Center for International Forestry Research

The Rights and Resources Initiative’s (RRI) gender justice scoping study, 7-8 November 2013
Dr. Esther Mwangi participated at the RRI’s gender justice scoping study from 7 to 8 November 2013. The purpose of the workshop was to advance RRI’s coalition’s understanding of relevant issues related to gender justice and women’s tenure rights, and identify gaps and opportunities for value addition to the Coalition’s ongoing work on these themes.

The International Union of Forest Research Organizations (IUFRO) conference on the ‘Future directions of small-scale and community-based forestry’, 8 -13 September 2013, Fukuoka, Japan
Dr. Esther Mwangi presented a keynote presentation address titled Sitting beneath the canopy: Messages on gender, participation and community forestry. Bimbika Sijapati Basnett also discussed her research on the nexus between gender, migration and forest governance.

Gender café at the CIFOR annual meeting, 7 – 8 October 2013, Bogor, Indonesia
The gender café was open throughout the duration of the Annual Meeting, from the 7th to the 11th of October. The Café showcased posters, publications and videos on gender and landscapes. Both CIFOR’s work as well as those of some of our partners were included. The Gender Café was officially opened by Peter Holmgren, DG of CIFOR. A "have your say" space was also introduced for the first time where participants and observers could provide comments and feedback on the Gender Café and/or share suggestions for further directions for gender research at CIFOR.

International Center for Tropical Agriculture (CIAT)
Purabi Bose, CIAT, (25-28 September) was invited to speak at the second regional workshop on Gender justice and women’s rights in collective forest tenure and territories in Latin America, organized by NITLAPAN and The Rights and Resources Initiatives (RRI) in Managua, Nicaragua.

CIAT partnership on integrating gender in forests-agriculture/landscape mosaic

  • Wageningen University, the Netherlands: Under the CRP-FTA Gender program at CIAT, we had a visiting scientist (mid-July till September, 2013), Prof. Han van Dijk, from the Rural Development Sociology group of Wageningen University. Among several joint initiatives there is the potential for collaboration in mentoring regional (Latin American) students on gender focused studies, and developing a write-shop in 2014 in collaboration with CIFOR’s Peru office on a priority topic decided by the regional partners.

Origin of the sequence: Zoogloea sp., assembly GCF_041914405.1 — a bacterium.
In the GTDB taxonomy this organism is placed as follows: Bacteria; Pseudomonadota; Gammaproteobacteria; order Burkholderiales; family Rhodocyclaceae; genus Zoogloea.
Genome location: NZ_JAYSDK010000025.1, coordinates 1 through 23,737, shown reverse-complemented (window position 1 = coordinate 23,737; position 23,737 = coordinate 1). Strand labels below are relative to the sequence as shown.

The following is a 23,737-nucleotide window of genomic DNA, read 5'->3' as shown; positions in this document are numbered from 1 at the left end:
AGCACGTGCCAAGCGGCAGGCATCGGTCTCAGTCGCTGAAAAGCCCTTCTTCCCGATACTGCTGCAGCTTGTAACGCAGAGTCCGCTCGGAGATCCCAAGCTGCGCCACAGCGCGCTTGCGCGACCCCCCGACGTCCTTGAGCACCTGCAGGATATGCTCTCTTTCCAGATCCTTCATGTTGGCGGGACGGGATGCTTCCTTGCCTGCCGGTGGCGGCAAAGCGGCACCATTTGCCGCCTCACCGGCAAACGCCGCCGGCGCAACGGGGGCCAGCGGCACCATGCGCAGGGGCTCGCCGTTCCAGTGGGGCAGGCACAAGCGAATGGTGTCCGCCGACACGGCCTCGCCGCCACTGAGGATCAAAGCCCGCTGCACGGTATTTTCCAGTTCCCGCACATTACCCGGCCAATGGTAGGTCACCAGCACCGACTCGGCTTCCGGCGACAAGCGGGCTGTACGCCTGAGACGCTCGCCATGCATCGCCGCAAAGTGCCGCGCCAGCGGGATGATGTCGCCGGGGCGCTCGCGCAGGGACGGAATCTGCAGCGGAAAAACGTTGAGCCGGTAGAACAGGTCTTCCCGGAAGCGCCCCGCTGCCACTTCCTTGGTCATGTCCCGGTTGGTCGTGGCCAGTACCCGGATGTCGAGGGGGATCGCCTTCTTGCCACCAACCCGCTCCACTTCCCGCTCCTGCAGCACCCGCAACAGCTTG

• Fundacion PROINPA, Bolivia: We are in the initial phase of exploring regional partners who are interested in working with the CRP-FTA Gender team and CIAT in integrating gender activities. The Bolivian Government is in the process of implementing a policy Rules of Mother Earth policy regarding equal rights with regard to humans and nature (‘Ley Marco de la Madre Tierra y el entorno en el que vivimos’ (15 October 2012)). During Purabi Bose’s field trip some of these challenges observed which in turn could be the focus of future research in the region included: (i) the need to explore gender relations with regards to tenure rights to land in the tropical forest areas of Cochabamba, and (ii) in the Lake Titicaca region, the need to understand how the small-farm indigenous women who are the managers of indigenous crops (local varieties of potatoes and cañahua) and key actors in the value-chain, face the challenges of changing institutional governance.
  • The Rights and Resources Initiatives (RRI), United States and NITLAPAN, Nicaragua: There is a plan to strengthen our (CRP-FTA Gender at CIAT) regional collaboration on various issues related to capacity building and policy advocacy on integrating gender in forests in Latin America.
  • Africa Study Center, the Netherlands: A joint collaborative research on dryland forests is in development and an immediate outcome will be an edited book, Dry land forests: Gender and management in Africa and Asia. Purabi Bose and Han van Dijk, editors, have formalized the procedure by accepting the publisher’s contract for book publication.

World Agroforestry Centre (ICRAF)

ICRAF monitoring and evaluation framework for gender-mainstreaming process
By Ana Maria Paez Valencia, ICRAF

In contribution to achieve gender-related Intermediate Development Outcome (IDO), ICRAF is currently developing a monitoring and evaluation (M&E) framework for our gender mainstreaming process. We are aiming at developing a set of indicators to assess gender integration in our organizational processes, outputs and outcomes. In preparation of a baseline for the M&E framework, the Centre has recently conducted a staff survey on gender awareness and capacity development needs, and is currently promoting a gender stocktaking exercise.

Compilation and publication of gender research methods
A compilation of 15 research methods used to analyze gender differences by ICRAF scientists will soon be published in a book edited by Delia Catacutan entitled, ‘IN EQUAL MEASURE: A user guide for gender analysis in agroforestry’.

National and sub-national partners

Selected global partners and websites

Contact us

For more information about the CRP-FTA gender program, please visit our website or contact us directly:

Esther Mwangi
Program coordinator

Center for International Forestry Research
Jl. CIFOR, Situ Gede, Sindang Barang
Bogor Barat 16115

Bimbika Sijapati Basnett
Gender resource persons

Center for International Forestry Research
Jl. CIFOR, Situ Gede, Sindang Barang
Bogor Barat, 16115

Marlène Elias

Bioversity International
PO Box 236
UPM Post Office, Serdang
43400 Selangor Darul Ehsan

Purabi Bose

International Center for Tropical Agriculture
A.A. 6713, Cali, 4450032

Delia Catacutan

World Agroforestry Centre
No.8 Lot 13A, Trung Hoa road, Cau Giay District, Hanoi